Consumer confidence jumped in March to the highest level in more than 16 years, as Americans grew increasingly upbeat about both present and future conditions, according to a report March 28 from the New York-based Conference Board.
• Confidence index rose to 125.6 (forecast was 114), highest since December 2000, from 116.1 in February.
• Present conditions gauge increased to 143.1, strongest since August 2001, from 134.4.
• Measure of consumer expectations for the next six months rose to 113.8, highest since September 2000, from 103.9.
• Share of those who said more jobs will be available in the coming months increased to 24.8%, the highest since November 1983, from 20.9%.
Optimism for faster economic growth since the election of President Donald Trump, along with rising stocks and steady labor-market gains, have helped push consumer sentiment to fresh highs. At the same time, confidence may be at risk of fading in the coming months should other parts of Trump’s agenda stall following last week’s failure of health-care legislation backed by the president and Republican leaders. The Conference Board figures reflect survey results through March 16.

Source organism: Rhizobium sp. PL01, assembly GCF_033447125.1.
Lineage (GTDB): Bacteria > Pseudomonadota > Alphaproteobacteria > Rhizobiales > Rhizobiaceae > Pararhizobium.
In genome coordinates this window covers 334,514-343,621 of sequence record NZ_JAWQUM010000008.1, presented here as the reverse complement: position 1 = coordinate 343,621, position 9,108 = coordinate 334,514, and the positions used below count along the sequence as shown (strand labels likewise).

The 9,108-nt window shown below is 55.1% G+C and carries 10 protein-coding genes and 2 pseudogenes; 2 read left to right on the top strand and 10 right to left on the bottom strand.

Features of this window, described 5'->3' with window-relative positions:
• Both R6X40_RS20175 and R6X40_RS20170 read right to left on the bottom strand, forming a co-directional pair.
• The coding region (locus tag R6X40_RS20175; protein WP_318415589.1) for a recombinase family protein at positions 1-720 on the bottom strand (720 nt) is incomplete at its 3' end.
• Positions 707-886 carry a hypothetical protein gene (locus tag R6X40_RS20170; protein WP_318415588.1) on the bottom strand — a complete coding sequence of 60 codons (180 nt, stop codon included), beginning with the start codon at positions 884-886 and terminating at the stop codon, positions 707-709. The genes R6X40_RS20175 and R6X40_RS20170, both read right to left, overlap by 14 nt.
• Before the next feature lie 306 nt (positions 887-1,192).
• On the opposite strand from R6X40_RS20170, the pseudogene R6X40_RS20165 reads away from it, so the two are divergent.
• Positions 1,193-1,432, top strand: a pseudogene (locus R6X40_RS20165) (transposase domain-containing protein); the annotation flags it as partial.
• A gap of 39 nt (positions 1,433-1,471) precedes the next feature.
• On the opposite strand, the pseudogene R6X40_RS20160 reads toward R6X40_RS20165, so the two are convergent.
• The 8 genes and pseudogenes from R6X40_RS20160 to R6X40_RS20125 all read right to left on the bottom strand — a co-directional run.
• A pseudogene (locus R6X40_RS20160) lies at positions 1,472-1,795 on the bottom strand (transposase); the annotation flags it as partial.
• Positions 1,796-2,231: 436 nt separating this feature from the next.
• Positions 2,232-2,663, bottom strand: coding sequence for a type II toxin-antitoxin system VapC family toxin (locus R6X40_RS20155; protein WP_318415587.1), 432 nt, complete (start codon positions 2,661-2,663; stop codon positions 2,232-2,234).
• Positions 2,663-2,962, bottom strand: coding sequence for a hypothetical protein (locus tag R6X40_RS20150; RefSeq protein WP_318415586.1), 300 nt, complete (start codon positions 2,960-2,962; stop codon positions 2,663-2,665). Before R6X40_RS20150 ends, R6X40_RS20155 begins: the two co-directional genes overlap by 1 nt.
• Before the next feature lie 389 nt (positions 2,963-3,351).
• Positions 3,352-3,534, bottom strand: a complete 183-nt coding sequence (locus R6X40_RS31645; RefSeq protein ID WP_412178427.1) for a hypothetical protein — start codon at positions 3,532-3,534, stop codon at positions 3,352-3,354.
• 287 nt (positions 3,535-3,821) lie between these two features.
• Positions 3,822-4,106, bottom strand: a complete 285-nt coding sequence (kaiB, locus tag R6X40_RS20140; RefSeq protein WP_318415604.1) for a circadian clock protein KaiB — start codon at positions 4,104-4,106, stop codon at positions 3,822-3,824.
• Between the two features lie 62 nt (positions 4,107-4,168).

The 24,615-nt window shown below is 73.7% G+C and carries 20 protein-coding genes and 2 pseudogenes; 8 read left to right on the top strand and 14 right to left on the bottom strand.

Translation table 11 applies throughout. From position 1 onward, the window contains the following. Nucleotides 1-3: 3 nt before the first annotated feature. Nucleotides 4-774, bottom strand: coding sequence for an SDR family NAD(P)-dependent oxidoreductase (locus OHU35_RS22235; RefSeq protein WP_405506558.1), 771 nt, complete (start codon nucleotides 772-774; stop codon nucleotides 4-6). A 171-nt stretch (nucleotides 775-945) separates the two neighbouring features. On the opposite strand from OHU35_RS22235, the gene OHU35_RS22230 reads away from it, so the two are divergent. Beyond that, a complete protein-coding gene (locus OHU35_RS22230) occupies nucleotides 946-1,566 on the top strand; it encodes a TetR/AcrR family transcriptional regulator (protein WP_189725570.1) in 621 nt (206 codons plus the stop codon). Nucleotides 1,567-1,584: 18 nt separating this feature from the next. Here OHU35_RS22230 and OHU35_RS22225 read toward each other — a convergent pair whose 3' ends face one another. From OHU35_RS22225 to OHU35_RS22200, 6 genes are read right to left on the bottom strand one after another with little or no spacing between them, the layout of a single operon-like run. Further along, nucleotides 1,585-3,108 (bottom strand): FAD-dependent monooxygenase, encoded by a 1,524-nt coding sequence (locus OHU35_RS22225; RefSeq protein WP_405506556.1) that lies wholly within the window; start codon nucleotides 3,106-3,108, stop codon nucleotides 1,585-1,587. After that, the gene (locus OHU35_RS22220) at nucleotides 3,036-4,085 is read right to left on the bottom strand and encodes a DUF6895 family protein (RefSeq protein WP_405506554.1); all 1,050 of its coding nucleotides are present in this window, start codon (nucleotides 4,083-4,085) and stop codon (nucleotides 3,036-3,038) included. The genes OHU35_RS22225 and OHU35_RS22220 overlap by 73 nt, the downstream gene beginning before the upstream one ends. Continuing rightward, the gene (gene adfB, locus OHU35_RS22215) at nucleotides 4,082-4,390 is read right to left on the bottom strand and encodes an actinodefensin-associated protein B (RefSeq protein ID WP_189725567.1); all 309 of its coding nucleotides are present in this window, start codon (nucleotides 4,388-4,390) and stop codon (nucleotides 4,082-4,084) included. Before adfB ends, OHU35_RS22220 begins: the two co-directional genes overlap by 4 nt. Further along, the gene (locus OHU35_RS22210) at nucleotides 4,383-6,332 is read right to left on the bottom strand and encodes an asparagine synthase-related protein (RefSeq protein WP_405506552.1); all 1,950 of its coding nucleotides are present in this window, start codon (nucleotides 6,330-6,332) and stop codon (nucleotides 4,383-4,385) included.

“Consumers feel current economic conditions have improved over the recent period, and their renewed optimism suggests the possibility of some upside to the prospects for economic growth in the coming months,” Lynn Franco, director of economic indicators at the Conference Board, said in a statement.
• Buying plans improved for automobiles and major appliances, while easing for new homes.
• Share of households who expect their incomes to rise in next six months increased to 21.5% this month, matching the highest since 2006, from 19.2%.
• The labor differential, measuring the share of those saying jobs are plentiful minus the share saying they’re hard to get, jumped to 12.2 points, the most since 2001, from 7 points in February.
• 27.1% of consumers said they expect better business conditions in the next six months, the largest share since December 2003 and up from 23.9%.